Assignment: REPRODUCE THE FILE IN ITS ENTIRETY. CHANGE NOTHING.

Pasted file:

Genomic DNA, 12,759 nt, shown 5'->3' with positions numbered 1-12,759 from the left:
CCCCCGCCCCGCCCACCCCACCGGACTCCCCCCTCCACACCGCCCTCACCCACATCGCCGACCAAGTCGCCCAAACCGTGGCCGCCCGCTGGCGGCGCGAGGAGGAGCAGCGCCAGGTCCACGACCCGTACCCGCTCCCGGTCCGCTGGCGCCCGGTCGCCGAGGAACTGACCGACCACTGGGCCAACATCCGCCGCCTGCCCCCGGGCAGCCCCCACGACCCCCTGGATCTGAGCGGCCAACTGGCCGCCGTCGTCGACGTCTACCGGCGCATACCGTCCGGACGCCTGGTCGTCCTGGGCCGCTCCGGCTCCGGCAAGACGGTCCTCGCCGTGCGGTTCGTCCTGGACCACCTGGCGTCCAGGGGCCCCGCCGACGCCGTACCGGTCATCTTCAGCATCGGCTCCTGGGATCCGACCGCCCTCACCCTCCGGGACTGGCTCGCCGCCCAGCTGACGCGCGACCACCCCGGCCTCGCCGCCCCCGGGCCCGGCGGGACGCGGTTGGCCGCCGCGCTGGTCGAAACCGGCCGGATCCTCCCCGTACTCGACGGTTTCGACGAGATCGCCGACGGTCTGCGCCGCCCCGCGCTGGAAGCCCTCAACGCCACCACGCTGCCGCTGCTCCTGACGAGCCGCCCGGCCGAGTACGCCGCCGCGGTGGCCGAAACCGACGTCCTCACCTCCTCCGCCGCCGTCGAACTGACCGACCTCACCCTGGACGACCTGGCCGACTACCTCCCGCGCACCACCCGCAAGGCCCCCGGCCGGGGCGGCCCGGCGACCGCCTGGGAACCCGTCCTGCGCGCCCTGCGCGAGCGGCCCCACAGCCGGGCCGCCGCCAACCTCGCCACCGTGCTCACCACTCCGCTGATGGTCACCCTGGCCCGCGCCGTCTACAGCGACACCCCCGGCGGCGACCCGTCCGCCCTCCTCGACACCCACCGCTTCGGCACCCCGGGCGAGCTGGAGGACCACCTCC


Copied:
Genomic DNA, 12,759 nt, shown 5'->3' with positions numbered 1-12,759 from the left:
CCCCCGCCCCGCCCACCCCACCGGACTCCCCCCTCCACACCGCCCTCACCCACATCGCCGACCAAGTCGCCCAAACCGTGGCCGCCCGCTGGCGGCGCGAGGAGGAGCAGCGCCAGGTCCACGACCCGTACCCGCTCCCGGTCCGCTGGCGCCCGGTCGCCGAGGAACTGACCGACCACTGGGCCAACATCCGCCGCCTGCCCCCGGGCAGCCCCCACGACCCCCTGGATCTGAGCGGCCAACTGGCCGCCGTCGTCGACGTCTACCGGCGCATACCGTCCGGACGCCTGGTCGTCCTGGGCCGCTCCGGCTCCGGCAAGACGGTCCTCGCCGTGCGGTTCGTCCTGGACCACCTGGCGTCCAGGGGCCCCGCCGACGCCGTACCGGTCATCTTCAGCATCGGCTCCTGGGATCCGACCGCCCTCACCCTCCGGGACTGGCTCGCCGCCCAGCTGACGCGCGACCACCCCGGCCTCGCCGCCCCCGGGCCCGGCGGGACGCGGTTGGCCGCCGCGCTGGTCGAAACCGGCCGGATCCTCCCCGTACTCGACGGTTTCGACGAGATCGCCGACGGTCTGCGCCGCCCCGCGCTGGAAGCCCTCAACGCCACCACGCTGCCGCTGCTCCTGACGAGCCGCCCGGCCGAGTACGCCGCCGCGGTGGCCGAAACCGACGTCCTCACCTCCTCCGCCGCCGTCGAACTGACCGACCTCACCCTGGACGACCTGGCCGACTACCTCCCGCGCACCACCCGCAAGGCCCCCGGCCGGGGCGGCCCGGCGACCGCCTGGGAACCCGTCCTGCGCGCCCTGCGCGAGCGGCCCCACAGCCGGGCCGCCGCCAACCTCGCCACCGTGCTCACCACTCCGCTGATGGTCACCCTGGCCCGCGCCGTCTACAGCGACACCCCCGGCGGCGACCCGTCCGCCCTCCTCGACACCCACCGCTTCGGCACCCCGGGCGAGCTGGAGGACCACCTCC